Wednesday, May 13, 2009

Theater Magic Comes in Many Forms...

Nice article here about a bit of theater magic -- a set transformation that happens during the intermission that speaks volumes about the story. A stage picture is worth a thousand words, or something like that.

My brother told me, once, about a production of Who's Afraid of Virginia Woolf? that he saw back east, where in each act the set was more broken and spare than the last, so the end of the play was done on practically a bare stage -- an idea that knocks me out just to think about.

I remember a pivotal production of Bent that I saw in Portland when I was in college (pivotal for me as a writer and a human being)... I'd hardly been to a play before, not really. Not if the ones I was in myself in high school don't count. It was a small theater. During the time when the hateful Measure 9 was being hotly debated everywhere. And the small theater had been transformed into pre-War Germany -- flags on the walls around us, tinny German music, as if over a phonograph, and two Nazi soldiers positioned behind the audience for the duration of the play, as if we were held prisoner in the story ourselves.

What's your favorite use of set or space to tell a story for the stage?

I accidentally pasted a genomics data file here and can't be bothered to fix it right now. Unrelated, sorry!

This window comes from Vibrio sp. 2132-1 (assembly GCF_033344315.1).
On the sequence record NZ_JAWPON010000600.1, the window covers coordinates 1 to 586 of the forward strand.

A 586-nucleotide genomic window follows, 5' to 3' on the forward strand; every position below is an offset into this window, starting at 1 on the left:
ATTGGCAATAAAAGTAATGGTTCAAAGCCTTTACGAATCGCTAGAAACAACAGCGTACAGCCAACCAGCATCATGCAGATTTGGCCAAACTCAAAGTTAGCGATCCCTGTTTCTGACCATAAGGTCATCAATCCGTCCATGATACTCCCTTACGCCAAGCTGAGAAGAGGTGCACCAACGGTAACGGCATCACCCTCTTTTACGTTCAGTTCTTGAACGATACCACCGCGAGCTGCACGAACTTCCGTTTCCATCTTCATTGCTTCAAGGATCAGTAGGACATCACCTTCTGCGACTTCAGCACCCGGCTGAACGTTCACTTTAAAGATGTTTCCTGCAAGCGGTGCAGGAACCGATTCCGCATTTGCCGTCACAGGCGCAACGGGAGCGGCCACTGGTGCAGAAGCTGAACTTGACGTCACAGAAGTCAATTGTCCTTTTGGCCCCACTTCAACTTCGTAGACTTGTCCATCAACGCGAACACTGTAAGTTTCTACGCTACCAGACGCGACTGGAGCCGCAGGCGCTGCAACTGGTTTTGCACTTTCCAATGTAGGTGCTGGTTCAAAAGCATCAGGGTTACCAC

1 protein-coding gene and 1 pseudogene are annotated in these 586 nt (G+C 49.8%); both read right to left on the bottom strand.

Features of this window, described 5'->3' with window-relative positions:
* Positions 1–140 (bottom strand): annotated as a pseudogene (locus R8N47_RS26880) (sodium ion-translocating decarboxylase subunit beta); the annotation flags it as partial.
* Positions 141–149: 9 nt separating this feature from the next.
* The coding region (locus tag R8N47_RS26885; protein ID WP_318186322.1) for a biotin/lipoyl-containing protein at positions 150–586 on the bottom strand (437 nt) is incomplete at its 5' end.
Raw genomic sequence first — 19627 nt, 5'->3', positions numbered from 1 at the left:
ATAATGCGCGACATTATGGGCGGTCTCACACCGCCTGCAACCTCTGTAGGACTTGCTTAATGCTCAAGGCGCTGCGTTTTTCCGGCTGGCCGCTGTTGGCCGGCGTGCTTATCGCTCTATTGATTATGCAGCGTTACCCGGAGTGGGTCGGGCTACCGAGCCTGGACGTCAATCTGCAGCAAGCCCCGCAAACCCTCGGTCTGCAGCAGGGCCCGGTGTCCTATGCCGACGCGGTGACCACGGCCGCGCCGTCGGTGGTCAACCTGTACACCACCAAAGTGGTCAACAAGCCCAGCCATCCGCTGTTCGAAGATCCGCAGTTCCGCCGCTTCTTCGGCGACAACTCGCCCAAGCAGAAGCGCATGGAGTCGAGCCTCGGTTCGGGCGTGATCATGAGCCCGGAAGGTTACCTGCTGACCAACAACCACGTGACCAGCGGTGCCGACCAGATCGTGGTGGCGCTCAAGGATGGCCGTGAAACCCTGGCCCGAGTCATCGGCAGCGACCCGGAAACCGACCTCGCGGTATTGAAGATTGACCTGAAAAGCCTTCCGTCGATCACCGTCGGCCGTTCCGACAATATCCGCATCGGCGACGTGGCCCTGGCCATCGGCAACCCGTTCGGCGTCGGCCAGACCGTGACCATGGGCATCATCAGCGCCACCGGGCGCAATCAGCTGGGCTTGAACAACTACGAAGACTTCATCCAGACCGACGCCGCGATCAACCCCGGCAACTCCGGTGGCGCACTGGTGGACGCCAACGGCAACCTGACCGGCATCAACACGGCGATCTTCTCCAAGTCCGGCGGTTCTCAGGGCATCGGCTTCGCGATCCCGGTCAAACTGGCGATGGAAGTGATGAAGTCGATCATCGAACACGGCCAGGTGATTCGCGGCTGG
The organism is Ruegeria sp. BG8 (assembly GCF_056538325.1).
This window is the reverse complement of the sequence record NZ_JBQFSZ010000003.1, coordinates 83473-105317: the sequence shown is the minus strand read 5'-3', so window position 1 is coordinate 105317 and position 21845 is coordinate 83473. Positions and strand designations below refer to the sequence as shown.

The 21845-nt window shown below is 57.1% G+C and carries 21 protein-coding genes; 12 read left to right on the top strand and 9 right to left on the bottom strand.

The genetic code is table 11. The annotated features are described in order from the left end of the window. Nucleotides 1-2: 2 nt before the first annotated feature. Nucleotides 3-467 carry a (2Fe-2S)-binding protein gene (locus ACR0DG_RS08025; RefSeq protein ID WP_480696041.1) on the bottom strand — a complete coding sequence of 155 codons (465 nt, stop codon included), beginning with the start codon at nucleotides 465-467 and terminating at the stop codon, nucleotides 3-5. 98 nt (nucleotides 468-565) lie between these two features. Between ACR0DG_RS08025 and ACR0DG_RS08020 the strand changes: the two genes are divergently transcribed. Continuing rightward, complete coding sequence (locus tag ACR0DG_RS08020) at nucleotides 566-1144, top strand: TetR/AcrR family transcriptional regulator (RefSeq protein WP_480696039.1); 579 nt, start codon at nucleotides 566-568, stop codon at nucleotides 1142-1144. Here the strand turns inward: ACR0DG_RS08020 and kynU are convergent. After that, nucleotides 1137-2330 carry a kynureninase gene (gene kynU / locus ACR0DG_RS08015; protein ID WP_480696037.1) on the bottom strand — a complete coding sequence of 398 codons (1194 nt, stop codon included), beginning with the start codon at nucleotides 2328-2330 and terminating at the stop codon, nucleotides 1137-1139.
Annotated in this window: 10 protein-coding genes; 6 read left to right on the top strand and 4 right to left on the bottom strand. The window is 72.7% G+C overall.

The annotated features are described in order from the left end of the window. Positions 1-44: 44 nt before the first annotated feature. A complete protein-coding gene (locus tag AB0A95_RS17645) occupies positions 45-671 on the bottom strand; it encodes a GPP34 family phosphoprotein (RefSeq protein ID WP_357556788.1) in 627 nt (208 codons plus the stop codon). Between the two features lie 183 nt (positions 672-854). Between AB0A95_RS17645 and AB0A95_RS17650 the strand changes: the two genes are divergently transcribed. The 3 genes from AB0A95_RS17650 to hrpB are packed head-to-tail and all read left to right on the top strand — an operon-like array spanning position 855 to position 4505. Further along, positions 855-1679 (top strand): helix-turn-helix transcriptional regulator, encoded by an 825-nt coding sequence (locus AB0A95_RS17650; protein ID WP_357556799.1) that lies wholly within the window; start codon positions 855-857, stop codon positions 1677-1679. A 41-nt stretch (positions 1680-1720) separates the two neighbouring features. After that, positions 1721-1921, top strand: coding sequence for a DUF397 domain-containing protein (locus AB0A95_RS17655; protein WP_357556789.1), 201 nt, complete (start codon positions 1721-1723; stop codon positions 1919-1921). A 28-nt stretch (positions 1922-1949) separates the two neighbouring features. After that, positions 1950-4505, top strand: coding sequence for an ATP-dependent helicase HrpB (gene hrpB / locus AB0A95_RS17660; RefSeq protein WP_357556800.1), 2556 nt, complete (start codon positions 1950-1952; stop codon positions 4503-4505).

Anonymous said...

i wasn't part of this production and i didn't even see it...but i like the story.

a director had the challenge of staging david mamet's oleanna in the round. no matter where he placed the desck, he could not figure out where to place it without blocking a large part of the audience. so he decided to have the stage slowly revolved during the entire show.

the reviews for his direction and set design were extraordinary...talking about the symbolism of the revolving set and how the tables turned during the course of the plot and the unstable ground some of us don't realize we're on...blah, blah, blah...

i [heart] that story.


Anonymous said...

fyi - i do know how to spell "desk" and use the correct tense of "revolve." i'm just tired from travelling.

EM Lewis said...

Love the Oleanna story, Peter! Ha... the symbolism! The symbolism! No... the practicality. Very cool.